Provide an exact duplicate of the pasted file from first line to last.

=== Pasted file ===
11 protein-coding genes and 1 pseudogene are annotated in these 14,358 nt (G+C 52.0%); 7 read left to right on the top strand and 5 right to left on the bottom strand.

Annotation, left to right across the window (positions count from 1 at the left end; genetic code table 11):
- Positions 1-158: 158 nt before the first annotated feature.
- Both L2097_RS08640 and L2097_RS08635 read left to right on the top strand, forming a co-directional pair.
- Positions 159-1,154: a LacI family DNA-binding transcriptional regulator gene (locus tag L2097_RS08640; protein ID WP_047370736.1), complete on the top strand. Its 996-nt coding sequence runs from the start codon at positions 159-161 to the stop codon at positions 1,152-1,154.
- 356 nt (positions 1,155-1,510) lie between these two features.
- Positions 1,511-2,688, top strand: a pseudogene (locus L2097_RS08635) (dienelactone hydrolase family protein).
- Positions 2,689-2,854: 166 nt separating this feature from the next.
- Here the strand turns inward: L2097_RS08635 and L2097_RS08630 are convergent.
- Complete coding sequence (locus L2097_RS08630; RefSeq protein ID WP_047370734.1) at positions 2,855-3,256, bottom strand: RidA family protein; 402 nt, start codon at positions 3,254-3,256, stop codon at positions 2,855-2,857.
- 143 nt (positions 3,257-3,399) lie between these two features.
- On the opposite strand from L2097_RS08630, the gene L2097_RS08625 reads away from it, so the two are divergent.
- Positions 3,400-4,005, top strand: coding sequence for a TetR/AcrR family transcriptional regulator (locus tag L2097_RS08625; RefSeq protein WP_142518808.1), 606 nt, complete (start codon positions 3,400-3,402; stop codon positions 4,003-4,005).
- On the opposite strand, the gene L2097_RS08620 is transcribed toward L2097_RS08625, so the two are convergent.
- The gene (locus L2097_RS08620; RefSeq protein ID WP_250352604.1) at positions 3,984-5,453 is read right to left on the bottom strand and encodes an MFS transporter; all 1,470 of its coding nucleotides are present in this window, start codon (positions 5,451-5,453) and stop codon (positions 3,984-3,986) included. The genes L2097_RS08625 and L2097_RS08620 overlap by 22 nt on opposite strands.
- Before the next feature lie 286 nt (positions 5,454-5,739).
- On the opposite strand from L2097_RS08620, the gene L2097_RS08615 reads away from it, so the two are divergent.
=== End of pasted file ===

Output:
11 protein-coding genes and 1 pseudogene are annotated in these 14,358 nt (G+C 52.0%); 7 read left to right on the top strand and 5 right to left on the bottom strand.

Annotation, left to right across the window (positions count from 1 at the left end; genetic code table 11):
- Positions 1-158: 158 nt before the first annotated feature.
- Both L2097_RS08640 and L2097_RS08635 read left to right on the top strand, forming a co-directional pair.
- Positions 159-1,154: a LacI family DNA-binding transcriptional regulator gene (locus tag L2097_RS08640; protein ID WP_047370736.1), complete on the top strand. Its 996-nt coding sequence runs from the start codon at positions 159-161 to the stop codon at positions 1,152-1,154.
- 356 nt (positions 1,155-1,510) lie between these two features.
- Positions 1,511-2,688, top strand: a pseudogene (locus L2097_RS08635) (dienelactone hydrolase family protein).
- Positions 2,689-2,854: 166 nt separating this feature from the next.
- Here the strand turns inward: L2097_RS08635 and L2097_RS08630 are convergent.
- Complete coding sequence (locus L2097_RS08630; RefSeq protein ID WP_047370734.1) at positions 2,855-3,256, bottom strand: RidA family protein; 402 nt, start codon at positions 3,254-3,256, stop codon at positions 2,855-2,857.
- 143 nt (positions 3,257-3,399) lie between these two features.
- On the opposite strand from L2097_RS08630, the gene L2097_RS08625 reads away from it, so the two are divergent.
- Positions 3,400-4,005, top strand: coding sequence for a TetR/AcrR family transcriptional regulator (locus tag L2097_RS08625; RefSeq protein WP_142518808.1), 606 nt, complete (start codon positions 3,400-3,402; stop codon positions 4,003-4,005).
- On the opposite strand, the gene L2097_RS08620 is transcribed toward L2097_RS08625, so the two are convergent.
- The gene (locus L2097_RS08620; RefSeq protein ID WP_250352604.1) at positions 3,984-5,453 is read right to left on the bottom strand and encodes an MFS transporter; all 1,470 of its coding nucleotides are present in this window, start codon (positions 5,451-5,453) and stop codon (positions 3,984-3,986) included. The genes L2097_RS08625 and L2097_RS08620 overlap by 22 nt on opposite strands.
- Before the next feature lie 286 nt (positions 5,454-5,739).
- On the opposite strand from L2097_RS08620, the gene L2097_RS08615 reads away from it, so the two are divergent.